The refugee cast had hoped to appear on stage in Washington DC, where they had been invited to perform by the Laboratory for Global Performance and Politics at Georgetown University, but their visas for the US were denied. It turns out that empathy for any and all refugees is in short supply in the US; they simply are not granted visitors’ visas. Unable to perform at Georgetown, the cast of Syria: The Trojan Women nonetheless spoke directly to the Washington audience—via skype at the Unheard Voices: Syria Trojan Women Summit.
The members of the cast behind this carefully crafted play have evolved significantly over the past 3 years; both their confidence as theater makers and their desperation for peace have increased as the war drags on. When Syria: The Trojan Women was invited to tour England in the summer of 2016, the cast and their Refuge Production producers all felt that the original version needed updating. The cast went to work with director Zoe Lafferty and created a new production entitled Queens of Syria. The process is captured in the documentary film of the same name.
In the first iteration performed in 2014 in Jordan, the women spoke vividly and longingly of their homes in Syria; they still believed that it was just a matter of time before they returned to Syria. Three years later, with no end to the war in sight, and their country in ruins, few of the women still held out any hope of returning home. Instead, they were focused on seeking asylum in Europe. All wished to escape the dead end of the refugee life in Amman.
Five years of war also have eroded the women’s faith in the international community. Now, they express outrage at the world’s complicity as bystanders to Assad’s brutal destruction of his own country. Reem al Sayyah, one of the actors, passionately expresses anger in the play that “everyone wants to bomb our home, but no one wants to accept us in his home, even temporarily.”
Al Sayyah’s speech represents a shift from the victimhood of Syria: The Trojan Women to righteous indignation, and even recrimination in Queens of Syria:
“We are not here to entertain you,
or sing a song,
I have an anger
And a message to pass to you
we came from the troy of this age or even worse,
our home is destroyed,
millions of refugees,
hundreds of thousands of innocent victims ……
everyone wants to bomb our home, but no one wants to accept us in his home even temporarily, only the sea opened his arms for us, without any preconditions.
We lost our home, we’ve been killed now and in every moment, but the most miserable point is that it’s become normal, how did killing people became normal!!
Shame on you.
I’m so tired of asking why, who even cares?”
The Sunday Times (2016) review of the performance at the Young Vic in London puts it best:
“Theatre itself is their Trojan horse for making us appreciate them as people, not statistics.” The presence of these courageous, compelling women on stage, telling their stories about death and domesticity, jolted audiences out of the complacency that made “killing people … normal.” (Maxwell)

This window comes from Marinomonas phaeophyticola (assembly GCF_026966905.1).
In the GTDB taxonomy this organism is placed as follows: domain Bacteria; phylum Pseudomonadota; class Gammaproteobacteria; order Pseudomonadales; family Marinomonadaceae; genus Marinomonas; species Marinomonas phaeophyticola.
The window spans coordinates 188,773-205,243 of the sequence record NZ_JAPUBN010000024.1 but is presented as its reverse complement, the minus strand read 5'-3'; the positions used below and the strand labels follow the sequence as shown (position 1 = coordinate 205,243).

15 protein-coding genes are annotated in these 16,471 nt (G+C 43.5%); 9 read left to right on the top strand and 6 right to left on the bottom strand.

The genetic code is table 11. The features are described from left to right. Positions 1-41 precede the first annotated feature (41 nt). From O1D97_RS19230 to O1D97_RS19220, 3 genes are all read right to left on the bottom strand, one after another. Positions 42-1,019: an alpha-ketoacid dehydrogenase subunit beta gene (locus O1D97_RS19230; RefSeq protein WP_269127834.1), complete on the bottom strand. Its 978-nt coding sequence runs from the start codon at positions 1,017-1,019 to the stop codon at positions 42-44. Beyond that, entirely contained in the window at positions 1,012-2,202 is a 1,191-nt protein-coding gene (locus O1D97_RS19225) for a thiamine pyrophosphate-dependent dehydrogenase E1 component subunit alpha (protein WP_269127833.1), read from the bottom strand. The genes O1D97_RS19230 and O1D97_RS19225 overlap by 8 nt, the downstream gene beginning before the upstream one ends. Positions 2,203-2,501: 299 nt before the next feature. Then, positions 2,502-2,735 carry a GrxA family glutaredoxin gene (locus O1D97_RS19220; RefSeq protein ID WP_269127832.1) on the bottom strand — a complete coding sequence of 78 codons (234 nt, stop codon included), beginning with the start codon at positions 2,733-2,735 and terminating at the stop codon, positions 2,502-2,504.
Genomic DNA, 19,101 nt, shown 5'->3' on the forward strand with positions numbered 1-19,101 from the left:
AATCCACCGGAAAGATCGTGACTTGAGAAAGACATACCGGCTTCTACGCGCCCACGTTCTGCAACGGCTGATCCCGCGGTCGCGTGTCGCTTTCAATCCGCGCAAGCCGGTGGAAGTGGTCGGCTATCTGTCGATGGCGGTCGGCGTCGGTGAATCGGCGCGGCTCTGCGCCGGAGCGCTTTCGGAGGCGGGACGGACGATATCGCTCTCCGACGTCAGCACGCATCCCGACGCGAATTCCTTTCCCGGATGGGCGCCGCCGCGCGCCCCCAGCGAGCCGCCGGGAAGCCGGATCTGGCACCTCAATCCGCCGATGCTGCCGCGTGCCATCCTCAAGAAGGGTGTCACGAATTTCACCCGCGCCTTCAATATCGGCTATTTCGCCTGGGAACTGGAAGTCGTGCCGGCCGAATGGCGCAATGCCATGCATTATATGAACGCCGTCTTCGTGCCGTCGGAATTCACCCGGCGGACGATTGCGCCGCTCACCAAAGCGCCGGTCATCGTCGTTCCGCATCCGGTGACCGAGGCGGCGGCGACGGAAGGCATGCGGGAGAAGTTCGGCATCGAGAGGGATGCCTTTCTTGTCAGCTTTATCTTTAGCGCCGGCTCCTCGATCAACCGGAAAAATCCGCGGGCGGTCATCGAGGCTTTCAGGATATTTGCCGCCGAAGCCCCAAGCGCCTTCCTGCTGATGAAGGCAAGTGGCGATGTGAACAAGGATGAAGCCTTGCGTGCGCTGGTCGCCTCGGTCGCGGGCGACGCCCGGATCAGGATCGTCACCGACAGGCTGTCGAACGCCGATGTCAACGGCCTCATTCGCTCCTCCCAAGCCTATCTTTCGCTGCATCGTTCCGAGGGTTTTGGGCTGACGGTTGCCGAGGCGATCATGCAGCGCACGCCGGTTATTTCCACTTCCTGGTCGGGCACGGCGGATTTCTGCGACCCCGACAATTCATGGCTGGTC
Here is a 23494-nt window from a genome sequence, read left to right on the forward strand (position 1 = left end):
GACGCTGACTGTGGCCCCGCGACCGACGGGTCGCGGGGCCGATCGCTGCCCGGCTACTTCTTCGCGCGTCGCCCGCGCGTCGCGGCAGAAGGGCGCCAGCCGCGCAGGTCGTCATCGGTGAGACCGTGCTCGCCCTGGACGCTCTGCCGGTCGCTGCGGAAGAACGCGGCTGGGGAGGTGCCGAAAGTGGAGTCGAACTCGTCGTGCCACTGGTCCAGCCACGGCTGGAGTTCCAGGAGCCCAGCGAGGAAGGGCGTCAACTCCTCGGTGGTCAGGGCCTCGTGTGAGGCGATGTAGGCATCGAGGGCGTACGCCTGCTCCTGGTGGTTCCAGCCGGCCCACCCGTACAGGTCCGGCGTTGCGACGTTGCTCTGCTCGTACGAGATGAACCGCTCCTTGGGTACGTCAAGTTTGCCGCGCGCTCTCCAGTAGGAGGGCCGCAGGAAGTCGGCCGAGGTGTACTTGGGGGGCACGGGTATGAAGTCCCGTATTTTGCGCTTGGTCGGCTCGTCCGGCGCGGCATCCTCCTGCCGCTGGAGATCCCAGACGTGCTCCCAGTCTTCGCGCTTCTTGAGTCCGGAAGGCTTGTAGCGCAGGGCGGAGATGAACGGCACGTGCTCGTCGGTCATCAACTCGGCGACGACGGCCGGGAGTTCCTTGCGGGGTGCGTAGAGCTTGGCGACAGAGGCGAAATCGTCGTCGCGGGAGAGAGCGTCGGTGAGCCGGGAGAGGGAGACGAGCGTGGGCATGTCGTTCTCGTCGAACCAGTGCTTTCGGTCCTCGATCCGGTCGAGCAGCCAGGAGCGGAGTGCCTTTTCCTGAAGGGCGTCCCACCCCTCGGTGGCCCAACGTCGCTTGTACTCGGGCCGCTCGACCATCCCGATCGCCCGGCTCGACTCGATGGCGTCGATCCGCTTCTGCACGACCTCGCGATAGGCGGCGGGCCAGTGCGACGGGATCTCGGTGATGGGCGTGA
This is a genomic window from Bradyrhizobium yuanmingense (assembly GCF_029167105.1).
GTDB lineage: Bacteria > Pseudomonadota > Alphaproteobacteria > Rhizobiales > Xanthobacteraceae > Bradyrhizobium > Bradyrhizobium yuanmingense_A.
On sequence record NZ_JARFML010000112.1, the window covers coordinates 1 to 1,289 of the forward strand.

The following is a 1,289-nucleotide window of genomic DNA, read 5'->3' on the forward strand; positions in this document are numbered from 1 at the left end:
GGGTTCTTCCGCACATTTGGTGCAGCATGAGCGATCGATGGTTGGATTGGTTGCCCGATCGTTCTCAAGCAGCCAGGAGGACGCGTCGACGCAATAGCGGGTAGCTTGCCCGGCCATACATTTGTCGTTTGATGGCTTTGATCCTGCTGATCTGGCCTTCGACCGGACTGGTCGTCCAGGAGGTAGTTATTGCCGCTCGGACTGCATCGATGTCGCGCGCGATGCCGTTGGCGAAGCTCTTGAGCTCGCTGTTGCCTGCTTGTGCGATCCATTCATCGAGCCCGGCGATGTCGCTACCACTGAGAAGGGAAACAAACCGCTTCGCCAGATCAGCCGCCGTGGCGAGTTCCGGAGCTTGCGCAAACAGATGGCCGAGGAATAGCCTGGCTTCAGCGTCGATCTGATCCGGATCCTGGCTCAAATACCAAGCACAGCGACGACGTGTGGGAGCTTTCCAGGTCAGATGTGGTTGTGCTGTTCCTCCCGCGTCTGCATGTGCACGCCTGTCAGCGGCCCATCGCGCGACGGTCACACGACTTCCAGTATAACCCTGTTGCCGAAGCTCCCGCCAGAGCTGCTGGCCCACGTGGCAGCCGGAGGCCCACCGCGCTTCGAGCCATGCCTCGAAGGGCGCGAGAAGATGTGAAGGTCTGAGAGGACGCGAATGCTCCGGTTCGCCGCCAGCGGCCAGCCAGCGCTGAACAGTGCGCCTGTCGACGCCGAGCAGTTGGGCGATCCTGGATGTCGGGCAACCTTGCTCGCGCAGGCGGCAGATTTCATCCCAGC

As the actors in the original The Trojan Women reminded the Athenian elite of their own brutal behavior on Melos, so the Queens of Syria evoked for their audiences the human cost of inaction. In both cases, empathy does not mean simply feeling the feelings of someone else, but rather absorbing and translating those feelings into one’s own psyche and context. Herodotus recognized the power of this process of personalizing empathy. He writes that the play The Sack of Miletus, by Phyrnichus, was banned and the playwright fined because the work so upset the audience with reminders of the real and then-recent sack of Miletus by the Persians (6.21) (Meineck 2018).
Playwrights and theater makers in the modern era also have been punished for upsetting audiences by reminding them of painful truth. Athol Fugard was persecuted by South Africa’s government for portraying the human cost of apartheid on the stage. While Fugard, a white South African, was fined and his passport confiscated, his black actors John Kani and Winston Ntshona, were frequently jailed. But this persecution only increased the empathy for South Africa’s majority black population the actors generated wherever they toured. The emotional connections they sparked performing in Fugard’s plays around the world played no small role in galvanizing the global antiapartheid movement. The apartheid government profoundly miscalculated the impact of Fugard’s heart-wrenching plays when they granted visas for travel to Fugard and his actors. Perhaps, they thought, how much harm can a play do? They should have consulted Herodotus.
More recently, the current political climate in the US of division and intolerance has resonated in response to theater. Oskar Eustis’s production of Julius Caesar at New York’s Public Theater, in which the protagonist resembled Donald Trump, has provoked an outcry from the right. Ironically, the critics, including the President’s own son, ignored Shakespeare’s main point: violence is never a solution to political discord. Instead, reflecting a political environment in the US in which neither side listens to the other, the defenders of Donald Trump were quick to accuse the “left”—in this case the Public Theater—of appearing “to depict President Trump being brutally stabbed to death by women and minorities”. On opening night, artistic director Oskar Eustis took the stage to explain how the focus on violence missed the central message of the play.